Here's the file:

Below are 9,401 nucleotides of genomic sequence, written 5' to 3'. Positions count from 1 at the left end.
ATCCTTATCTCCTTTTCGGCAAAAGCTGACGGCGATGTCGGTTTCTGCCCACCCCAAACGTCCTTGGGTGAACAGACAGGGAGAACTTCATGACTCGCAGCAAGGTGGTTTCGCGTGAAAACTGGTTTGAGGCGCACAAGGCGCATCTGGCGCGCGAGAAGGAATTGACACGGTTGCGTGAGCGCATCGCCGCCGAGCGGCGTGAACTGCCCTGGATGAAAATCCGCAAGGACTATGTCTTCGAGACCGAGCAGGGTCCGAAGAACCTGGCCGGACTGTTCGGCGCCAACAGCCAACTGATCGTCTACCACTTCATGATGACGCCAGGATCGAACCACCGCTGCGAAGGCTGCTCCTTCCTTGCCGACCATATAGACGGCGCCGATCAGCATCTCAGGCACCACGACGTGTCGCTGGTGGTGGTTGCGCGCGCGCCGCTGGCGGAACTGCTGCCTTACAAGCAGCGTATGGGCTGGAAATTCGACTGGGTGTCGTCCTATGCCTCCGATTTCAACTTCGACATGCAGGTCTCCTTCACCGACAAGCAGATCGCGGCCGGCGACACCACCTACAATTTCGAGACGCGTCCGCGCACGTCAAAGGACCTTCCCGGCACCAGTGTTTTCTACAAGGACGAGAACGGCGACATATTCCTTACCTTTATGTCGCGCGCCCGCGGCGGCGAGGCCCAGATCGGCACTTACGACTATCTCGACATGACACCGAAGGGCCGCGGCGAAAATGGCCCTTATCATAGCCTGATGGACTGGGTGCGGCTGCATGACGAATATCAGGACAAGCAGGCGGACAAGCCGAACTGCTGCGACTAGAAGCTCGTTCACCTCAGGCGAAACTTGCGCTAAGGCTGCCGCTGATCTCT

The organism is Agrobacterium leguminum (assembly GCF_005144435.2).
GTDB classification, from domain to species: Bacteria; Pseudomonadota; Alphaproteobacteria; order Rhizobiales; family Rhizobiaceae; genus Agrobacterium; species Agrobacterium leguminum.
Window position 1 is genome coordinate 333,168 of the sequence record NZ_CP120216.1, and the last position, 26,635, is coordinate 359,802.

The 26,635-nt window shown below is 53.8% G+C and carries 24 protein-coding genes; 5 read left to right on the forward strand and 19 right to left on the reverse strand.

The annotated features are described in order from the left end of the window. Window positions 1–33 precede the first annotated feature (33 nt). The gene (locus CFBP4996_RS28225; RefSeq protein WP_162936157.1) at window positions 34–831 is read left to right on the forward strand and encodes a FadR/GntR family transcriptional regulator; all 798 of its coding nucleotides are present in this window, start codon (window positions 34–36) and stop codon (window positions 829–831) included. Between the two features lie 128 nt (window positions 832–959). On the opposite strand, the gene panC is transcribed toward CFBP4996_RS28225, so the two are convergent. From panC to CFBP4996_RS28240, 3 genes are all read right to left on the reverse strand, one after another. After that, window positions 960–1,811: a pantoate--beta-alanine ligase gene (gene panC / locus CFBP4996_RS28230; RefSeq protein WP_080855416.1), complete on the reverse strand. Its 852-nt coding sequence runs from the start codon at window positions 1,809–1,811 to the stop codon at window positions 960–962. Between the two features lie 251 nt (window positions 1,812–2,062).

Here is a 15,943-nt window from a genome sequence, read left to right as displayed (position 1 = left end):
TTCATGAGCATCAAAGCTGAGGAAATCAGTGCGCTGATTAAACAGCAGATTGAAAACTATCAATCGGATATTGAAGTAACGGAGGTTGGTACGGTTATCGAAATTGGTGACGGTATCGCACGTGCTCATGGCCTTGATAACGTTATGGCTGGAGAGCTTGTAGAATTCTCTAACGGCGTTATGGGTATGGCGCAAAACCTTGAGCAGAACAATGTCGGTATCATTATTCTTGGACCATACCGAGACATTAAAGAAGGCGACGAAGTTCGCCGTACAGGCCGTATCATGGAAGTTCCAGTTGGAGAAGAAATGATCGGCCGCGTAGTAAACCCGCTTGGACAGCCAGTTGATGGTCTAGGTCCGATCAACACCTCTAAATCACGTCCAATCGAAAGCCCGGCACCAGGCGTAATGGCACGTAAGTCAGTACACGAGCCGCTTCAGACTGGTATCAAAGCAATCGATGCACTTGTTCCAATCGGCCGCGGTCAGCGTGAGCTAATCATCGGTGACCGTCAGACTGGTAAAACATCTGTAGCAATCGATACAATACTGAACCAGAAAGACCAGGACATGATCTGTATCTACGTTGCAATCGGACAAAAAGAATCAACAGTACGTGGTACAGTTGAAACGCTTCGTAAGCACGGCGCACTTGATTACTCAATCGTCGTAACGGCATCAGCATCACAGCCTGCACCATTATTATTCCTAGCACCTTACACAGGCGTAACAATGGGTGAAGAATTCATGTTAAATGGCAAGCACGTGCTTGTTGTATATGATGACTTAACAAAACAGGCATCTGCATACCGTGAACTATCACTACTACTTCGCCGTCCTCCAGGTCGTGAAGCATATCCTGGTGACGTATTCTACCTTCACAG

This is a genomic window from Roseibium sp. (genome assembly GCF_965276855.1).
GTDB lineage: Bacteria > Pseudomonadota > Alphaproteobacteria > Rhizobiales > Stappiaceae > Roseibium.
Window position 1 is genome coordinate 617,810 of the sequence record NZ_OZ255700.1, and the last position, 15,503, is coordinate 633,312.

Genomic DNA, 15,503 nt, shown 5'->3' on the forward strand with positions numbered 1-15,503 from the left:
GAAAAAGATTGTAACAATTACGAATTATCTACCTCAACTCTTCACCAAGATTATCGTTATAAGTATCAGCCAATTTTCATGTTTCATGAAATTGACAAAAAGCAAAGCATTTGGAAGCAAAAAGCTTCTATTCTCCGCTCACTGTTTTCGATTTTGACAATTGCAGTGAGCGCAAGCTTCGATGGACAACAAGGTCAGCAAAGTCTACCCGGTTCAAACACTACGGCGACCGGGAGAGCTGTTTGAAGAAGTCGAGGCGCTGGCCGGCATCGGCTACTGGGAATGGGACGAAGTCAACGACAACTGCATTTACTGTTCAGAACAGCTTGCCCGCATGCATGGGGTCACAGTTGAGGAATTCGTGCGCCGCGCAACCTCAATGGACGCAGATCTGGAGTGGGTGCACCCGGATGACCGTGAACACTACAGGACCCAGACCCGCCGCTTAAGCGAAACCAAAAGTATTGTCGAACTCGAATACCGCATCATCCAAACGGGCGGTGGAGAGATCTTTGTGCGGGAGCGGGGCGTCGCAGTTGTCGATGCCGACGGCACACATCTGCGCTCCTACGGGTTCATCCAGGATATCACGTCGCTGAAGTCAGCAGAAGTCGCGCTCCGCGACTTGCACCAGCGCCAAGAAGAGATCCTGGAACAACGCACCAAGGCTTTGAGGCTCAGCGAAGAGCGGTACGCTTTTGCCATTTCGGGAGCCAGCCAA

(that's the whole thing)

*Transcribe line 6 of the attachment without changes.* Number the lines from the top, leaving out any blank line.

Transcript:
The 26,635-nt window shown below is 53.8% G+C and carries 24 protein-coding genes; 5 read left to right on the forward strand and 19 right to left on the reverse strand.